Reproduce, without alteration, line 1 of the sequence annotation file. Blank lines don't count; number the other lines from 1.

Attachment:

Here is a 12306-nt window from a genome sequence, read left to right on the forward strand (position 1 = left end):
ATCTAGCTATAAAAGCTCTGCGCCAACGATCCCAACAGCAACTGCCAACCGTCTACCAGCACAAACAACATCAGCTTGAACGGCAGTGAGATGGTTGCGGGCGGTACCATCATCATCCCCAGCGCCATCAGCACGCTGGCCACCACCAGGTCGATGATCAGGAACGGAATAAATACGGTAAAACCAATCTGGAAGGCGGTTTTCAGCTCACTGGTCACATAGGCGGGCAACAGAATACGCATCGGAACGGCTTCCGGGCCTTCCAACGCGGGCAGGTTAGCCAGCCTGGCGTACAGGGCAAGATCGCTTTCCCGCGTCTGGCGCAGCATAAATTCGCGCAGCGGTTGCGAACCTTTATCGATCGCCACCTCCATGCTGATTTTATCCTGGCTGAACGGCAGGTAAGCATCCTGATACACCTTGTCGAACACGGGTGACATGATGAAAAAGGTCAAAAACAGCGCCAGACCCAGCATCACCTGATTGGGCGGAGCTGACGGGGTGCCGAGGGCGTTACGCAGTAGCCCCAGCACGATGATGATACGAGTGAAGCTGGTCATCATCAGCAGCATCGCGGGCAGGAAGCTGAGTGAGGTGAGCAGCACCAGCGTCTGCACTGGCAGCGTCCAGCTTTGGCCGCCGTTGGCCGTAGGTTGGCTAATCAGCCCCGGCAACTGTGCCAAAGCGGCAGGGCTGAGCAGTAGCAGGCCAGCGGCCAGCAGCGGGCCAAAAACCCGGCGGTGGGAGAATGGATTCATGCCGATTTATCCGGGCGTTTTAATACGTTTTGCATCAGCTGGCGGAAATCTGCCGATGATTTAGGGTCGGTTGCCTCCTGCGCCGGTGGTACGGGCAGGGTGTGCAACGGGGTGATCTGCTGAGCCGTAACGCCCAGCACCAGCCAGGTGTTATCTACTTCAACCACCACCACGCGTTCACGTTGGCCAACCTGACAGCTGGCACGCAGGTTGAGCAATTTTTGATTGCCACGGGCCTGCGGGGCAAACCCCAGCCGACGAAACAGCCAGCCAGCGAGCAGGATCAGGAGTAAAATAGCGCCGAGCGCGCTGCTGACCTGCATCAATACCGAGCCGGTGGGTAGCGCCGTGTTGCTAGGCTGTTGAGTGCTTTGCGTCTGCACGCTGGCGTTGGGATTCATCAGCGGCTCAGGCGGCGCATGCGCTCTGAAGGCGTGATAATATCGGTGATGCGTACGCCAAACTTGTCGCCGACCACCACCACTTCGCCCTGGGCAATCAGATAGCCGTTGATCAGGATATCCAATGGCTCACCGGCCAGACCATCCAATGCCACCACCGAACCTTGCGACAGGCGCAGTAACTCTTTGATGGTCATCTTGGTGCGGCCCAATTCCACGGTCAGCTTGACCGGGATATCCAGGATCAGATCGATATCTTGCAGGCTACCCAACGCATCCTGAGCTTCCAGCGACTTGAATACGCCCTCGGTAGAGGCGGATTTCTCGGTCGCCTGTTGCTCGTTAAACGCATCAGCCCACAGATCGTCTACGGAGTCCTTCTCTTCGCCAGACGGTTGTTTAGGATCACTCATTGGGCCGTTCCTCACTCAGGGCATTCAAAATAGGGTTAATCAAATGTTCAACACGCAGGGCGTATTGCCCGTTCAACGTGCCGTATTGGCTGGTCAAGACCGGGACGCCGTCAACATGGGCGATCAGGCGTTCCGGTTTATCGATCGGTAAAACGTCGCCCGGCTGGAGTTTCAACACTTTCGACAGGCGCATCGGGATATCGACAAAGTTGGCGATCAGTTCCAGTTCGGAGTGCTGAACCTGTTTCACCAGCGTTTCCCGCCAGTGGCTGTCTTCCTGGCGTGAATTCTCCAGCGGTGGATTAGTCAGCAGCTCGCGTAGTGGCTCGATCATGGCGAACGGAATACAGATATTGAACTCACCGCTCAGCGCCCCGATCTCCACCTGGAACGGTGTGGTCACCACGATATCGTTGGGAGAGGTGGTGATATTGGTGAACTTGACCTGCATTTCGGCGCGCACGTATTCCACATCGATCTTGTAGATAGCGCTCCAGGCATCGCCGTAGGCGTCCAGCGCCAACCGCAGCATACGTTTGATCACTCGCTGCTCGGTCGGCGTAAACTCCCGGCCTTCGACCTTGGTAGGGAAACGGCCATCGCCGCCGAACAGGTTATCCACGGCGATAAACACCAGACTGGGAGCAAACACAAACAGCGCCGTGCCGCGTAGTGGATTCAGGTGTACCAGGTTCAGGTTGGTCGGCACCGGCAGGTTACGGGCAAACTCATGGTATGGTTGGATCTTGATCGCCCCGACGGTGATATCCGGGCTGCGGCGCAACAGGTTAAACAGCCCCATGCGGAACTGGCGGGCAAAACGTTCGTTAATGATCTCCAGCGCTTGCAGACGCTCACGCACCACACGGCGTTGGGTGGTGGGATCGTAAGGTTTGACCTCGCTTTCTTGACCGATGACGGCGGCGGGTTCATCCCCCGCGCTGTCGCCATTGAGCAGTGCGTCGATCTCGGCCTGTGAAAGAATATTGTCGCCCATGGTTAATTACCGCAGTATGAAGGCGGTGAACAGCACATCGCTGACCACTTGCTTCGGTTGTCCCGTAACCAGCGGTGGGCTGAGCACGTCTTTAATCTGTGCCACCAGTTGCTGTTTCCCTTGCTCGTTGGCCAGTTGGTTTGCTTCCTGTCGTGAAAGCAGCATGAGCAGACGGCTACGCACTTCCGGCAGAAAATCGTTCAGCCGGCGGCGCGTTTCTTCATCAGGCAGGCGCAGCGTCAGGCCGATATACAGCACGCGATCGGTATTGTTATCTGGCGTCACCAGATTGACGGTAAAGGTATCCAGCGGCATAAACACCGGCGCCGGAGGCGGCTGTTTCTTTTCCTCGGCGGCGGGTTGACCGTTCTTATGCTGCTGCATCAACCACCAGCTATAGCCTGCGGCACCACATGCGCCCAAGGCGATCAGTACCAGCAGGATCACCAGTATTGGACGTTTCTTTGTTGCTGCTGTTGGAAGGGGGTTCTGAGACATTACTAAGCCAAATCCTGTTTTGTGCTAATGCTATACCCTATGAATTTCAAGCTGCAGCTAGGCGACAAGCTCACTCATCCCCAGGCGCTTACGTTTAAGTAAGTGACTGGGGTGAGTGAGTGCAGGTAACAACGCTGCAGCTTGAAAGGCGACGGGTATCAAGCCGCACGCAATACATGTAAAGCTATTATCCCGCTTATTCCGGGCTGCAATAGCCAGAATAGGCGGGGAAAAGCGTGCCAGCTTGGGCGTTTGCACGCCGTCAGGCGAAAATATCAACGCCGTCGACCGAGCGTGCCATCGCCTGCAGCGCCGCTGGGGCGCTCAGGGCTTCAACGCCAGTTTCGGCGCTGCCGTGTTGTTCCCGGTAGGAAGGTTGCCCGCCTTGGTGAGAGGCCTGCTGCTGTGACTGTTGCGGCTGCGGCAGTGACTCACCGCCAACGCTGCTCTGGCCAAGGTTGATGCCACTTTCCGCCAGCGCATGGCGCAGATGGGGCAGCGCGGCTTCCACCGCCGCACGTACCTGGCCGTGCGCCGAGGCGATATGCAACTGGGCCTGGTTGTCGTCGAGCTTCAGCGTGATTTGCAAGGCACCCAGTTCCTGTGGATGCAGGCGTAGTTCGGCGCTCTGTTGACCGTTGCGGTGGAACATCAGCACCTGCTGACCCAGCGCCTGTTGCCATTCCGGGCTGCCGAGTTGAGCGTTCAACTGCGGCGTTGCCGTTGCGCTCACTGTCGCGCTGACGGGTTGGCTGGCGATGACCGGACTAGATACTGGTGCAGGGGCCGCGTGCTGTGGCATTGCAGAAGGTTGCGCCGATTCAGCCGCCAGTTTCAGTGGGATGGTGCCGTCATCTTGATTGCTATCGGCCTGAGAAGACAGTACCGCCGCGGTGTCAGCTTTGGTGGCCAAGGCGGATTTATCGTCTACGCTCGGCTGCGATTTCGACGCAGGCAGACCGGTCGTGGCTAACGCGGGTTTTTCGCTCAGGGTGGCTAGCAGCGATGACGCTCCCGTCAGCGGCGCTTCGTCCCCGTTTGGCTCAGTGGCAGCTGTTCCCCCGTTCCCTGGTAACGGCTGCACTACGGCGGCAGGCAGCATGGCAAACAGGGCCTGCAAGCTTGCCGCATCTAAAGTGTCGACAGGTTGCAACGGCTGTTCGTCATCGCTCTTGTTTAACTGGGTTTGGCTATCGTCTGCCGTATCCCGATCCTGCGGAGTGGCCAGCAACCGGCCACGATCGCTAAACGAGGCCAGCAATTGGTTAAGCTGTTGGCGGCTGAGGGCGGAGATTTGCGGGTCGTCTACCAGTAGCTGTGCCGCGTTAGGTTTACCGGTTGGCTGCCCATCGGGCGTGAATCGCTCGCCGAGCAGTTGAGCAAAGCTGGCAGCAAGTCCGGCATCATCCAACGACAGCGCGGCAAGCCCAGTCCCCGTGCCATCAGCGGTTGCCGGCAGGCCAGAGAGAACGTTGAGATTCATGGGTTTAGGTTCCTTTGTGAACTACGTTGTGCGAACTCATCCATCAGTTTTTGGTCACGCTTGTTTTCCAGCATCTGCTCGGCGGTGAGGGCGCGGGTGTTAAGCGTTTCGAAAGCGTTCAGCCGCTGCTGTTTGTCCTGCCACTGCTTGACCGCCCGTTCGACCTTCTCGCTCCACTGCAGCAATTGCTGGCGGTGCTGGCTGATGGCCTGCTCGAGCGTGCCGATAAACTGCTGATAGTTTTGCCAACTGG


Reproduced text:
Here is a 12306-nt window from a genome sequence, read left to right on the forward strand (position 1 = left end):